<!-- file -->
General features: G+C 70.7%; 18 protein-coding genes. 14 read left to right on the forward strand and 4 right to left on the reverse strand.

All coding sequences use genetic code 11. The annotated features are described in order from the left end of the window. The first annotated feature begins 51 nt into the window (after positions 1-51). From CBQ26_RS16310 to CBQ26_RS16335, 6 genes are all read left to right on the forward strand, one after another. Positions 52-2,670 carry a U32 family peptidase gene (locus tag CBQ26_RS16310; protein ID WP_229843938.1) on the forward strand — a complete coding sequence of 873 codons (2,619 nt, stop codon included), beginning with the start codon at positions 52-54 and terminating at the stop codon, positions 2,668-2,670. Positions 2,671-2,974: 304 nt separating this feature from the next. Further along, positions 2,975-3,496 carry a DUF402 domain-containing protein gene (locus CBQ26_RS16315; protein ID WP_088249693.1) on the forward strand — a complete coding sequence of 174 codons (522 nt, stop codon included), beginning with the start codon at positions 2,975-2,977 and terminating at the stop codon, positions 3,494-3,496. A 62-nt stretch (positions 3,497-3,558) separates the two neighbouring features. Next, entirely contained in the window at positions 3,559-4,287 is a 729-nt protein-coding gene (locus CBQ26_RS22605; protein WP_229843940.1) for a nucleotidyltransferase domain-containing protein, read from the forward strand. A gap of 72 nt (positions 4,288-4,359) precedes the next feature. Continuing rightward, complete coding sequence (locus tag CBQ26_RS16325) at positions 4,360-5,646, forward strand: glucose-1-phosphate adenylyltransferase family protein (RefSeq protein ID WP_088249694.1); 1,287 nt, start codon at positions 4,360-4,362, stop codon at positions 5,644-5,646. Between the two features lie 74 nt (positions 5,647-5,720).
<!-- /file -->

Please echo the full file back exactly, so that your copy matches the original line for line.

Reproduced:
General features: G+C 70.7%; 18 protein-coding genes. 14 read left to right on the forward strand and 4 right to left on the reverse strand.

All coding sequences use genetic code 11. The annotated features are described in order from the left end of the window. The first annotated feature begins 51 nt into the window (after positions 1-51). From CBQ26_RS16310 to CBQ26_RS16335, 6 genes are all read left to right on the forward strand, one after another. Positions 52-2,670 carry a U32 family peptidase gene (locus tag CBQ26_RS16310; protein ID WP_229843938.1) on the forward strand — a complete coding sequence of 873 codons (2,619 nt, stop codon included), beginning with the start codon at positions 52-54 and terminating at the stop codon, positions 2,668-2,670. Positions 2,671-2,974: 304 nt separating this feature from the next. Further along, positions 2,975-3,496 carry a DUF402 domain-containing protein gene (locus CBQ26_RS16315; protein ID WP_088249693.1) on the forward strand — a complete coding sequence of 174 codons (522 nt, stop codon included), beginning with the start codon at positions 2,975-2,977 and terminating at the stop codon, positions 3,494-3,496. A 62-nt stretch (positions 3,497-3,558) separates the two neighbouring features. Next, entirely contained in the window at positions 3,559-4,287 is a 729-nt protein-coding gene (locus CBQ26_RS22605; protein WP_229843940.1) for a nucleotidyltransferase domain-containing protein, read from the forward strand. A gap of 72 nt (positions 4,288-4,359) precedes the next feature. Continuing rightward, complete coding sequence (locus tag CBQ26_RS16325) at positions 4,360-5,646, forward strand: glucose-1-phosphate adenylyltransferase family protein (RefSeq protein ID WP_088249694.1); 1,287 nt, start codon at positions 4,360-4,362, stop codon at positions 5,644-5,646. Between the two features lie 74 nt (positions 5,647-5,720).